Places to go and things to see by Gypsy Bev

Posts tagged ‘Union Army’

Remains of Civil War Veteran Rededicated at Sarahsville, Ohio

Funeral Procession arrives at Village View Cemetery.

Funeral Procession arrives at Village View Cemetery.

Village View Cemetery in Sarahsville, Ohio was the scene of the rededication of the remains of Pvt. Absalom (Abner) Robinson, Civil War veteran.  2013 was the 120th anniversary of Abner’s death and the 150th anniversary of President Lincoln’s well-known Gettysburg Address.

Robinson brothers arrived ready to help at original burial site.

Robinson brothers arrived ready to help at original burial site.

Actual preparation for the ceremony began earlier in the week when three great-great-grandsons of Pvt. Abner Robinson met on top a hill in East Union with township trustees and the local funeral home. They knew exactly where Abner Robinson had been buried as the tombstone was still on the hill. Seems that in 1893, Abner died after being struck in the eye by a rusty nail while helping with work on a barn. At that time they were not certain of the actual cause of death or what illness might be involved, so decided to bury Abner on top of a far away hill so he wouldn’t spread his possible disease, most likely tetanus, to anyone else.

Hardware from 1893 casket

Hardware from 1893 casket

Knowing the story, the family decided they would like Abner Robinson’s remains to be moved to their family plot. After digging by the tombstone, they found no sign of any remains. But when one of the relatives suggesting digging closer to the cedar tree, they made some exciting discoveries.   Not only did they find the original cedar casket, which was squashed to about eight inches, but inside they found several bones, part of the skull, and teeth. There were also hinges that still worked on the lid as well as other pieces of rusted metal.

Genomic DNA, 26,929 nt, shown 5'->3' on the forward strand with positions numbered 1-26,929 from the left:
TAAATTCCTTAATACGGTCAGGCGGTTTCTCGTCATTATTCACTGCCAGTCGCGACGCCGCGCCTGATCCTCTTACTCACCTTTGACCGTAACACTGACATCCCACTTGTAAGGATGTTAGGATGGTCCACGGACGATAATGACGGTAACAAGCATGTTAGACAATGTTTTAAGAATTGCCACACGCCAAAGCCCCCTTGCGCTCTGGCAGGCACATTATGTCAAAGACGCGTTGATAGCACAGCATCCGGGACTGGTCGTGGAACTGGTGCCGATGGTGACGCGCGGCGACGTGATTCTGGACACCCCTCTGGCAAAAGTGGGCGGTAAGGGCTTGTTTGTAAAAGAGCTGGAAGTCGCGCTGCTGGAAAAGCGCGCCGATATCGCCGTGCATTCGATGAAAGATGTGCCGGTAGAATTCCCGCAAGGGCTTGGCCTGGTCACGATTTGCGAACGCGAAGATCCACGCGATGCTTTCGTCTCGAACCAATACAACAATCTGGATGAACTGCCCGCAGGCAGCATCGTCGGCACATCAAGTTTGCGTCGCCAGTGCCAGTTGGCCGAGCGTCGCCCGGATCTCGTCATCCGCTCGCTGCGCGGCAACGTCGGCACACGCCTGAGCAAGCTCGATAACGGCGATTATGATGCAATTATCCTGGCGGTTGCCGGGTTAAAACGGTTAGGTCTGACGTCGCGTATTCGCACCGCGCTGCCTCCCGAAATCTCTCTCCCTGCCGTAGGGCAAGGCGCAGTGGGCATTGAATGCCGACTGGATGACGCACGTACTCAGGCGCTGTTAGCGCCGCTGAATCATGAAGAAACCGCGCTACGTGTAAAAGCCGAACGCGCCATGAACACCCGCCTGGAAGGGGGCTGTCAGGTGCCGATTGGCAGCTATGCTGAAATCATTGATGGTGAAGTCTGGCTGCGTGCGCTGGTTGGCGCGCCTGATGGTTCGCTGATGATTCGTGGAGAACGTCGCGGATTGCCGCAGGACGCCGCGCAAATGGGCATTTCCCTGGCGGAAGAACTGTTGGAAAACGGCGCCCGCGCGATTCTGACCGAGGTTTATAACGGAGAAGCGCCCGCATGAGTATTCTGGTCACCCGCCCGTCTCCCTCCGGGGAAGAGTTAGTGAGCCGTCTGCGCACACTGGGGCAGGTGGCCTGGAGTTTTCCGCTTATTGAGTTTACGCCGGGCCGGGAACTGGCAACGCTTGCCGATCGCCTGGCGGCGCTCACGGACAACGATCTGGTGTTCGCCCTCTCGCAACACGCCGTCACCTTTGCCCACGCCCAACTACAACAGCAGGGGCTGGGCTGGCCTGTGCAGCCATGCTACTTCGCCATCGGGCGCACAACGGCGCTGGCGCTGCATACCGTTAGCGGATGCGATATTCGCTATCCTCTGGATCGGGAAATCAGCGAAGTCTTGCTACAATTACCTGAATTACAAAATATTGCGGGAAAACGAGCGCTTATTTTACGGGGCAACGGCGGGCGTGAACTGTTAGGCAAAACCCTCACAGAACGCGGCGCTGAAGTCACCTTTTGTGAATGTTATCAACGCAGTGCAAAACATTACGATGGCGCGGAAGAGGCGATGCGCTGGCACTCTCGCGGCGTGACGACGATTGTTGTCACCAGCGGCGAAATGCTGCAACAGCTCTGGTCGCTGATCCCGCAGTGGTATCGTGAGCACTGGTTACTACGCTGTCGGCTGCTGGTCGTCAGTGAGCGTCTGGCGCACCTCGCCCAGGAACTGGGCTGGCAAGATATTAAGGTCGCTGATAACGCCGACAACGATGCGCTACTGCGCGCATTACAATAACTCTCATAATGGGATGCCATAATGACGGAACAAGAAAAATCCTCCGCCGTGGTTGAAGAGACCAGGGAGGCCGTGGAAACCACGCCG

The local funeral home, McVay-Perkins of Caldwell, took those body parts found in the 1893 casket, and put them in a pouch to be placed inside the new casket, which was made of cherry wood.

Hearse with Sons of Union Civil War Veterans and Governor Dollison

Hearse with Sons of Union Civil War Veterans and Governor Dollison

When approaching a distinguished gentleman in a top hat before the ceremony, I asked him if he would be so kind as to let me take his picture with the Sons of Union Veterans that were present. His answer surprised me, “You are speaking to Governor Dennison, the 23rd Governor of Ohio. Next thing you know women like you will be asking for the right to vote.” When asked about the Civil War, he freely expressed his opinion, “That was a war of southern rebellion, there was nothing civil about it.”

Two black Perchenon horses prepare for the procession.

Two black Percheron horses prepare for the procession.